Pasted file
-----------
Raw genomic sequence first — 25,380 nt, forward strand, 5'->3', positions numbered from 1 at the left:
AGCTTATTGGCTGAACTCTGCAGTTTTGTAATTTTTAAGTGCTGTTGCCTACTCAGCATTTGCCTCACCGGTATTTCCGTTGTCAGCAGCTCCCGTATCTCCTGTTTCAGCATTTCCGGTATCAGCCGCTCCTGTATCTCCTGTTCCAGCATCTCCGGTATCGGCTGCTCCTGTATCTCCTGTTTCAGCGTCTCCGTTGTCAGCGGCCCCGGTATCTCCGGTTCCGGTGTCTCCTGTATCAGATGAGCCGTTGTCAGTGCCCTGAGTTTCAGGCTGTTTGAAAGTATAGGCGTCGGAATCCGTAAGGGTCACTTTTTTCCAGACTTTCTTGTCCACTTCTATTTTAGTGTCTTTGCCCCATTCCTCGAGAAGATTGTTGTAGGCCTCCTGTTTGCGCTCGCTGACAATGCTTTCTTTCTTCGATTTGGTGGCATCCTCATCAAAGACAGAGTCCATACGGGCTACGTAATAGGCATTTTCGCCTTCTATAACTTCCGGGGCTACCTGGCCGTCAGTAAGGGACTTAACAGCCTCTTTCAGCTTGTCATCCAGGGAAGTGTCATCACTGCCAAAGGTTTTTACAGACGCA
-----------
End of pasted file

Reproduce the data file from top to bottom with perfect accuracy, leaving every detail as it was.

Raw genomic sequence first — 25,380 nt, forward strand, 5'->3', positions numbered from 1 at the left:
AGCTTATTGGCTGAACTCTGCAGTTTTGTAATTTTTAAGTGCTGTTGCCTACTCAGCATTTGCCTCACCGGTATTTCCGTTGTCAGCAGCTCCCGTATCTCCTGTTTCAGCATTTCCGGTATCAGCCGCTCCTGTATCTCCTGTTCCAGCATCTCCGGTATCGGCTGCTCCTGTATCTCCTGTTTCAGCGTCTCCGTTGTCAGCGGCCCCGGTATCTCCGGTTCCGGTGTCTCCTGTATCAGATGAGCCGTTGTCAGTGCCCTGAGTTTCAGGCTGTTTGAAAGTATAGGCGTCGGAATCCGTAAGGGTCACTTTTTTCCAGACTTTCTTGTCCACTTCTATTTTAGTGTCTTTGCCCCATTCCTCGAGAAGATTGTTGTAGGCCTCCTGTTTGCGCTCGCTGACAATGCTTTCTTTCTTCGATTTGGTGGCATCCTCATCAAAGACAGAGTCCATACGGGCTACGTAATAGGCATTTTCGCCTTCTATAACTTCCGGGGCTACCTGGCCGTCAGTAAGGGACTTAACAGCCTCTTTCAGCTTGTCATCCAGGGAAGTGTCATCACTGCCAAAGGTTTTTACAGACGCA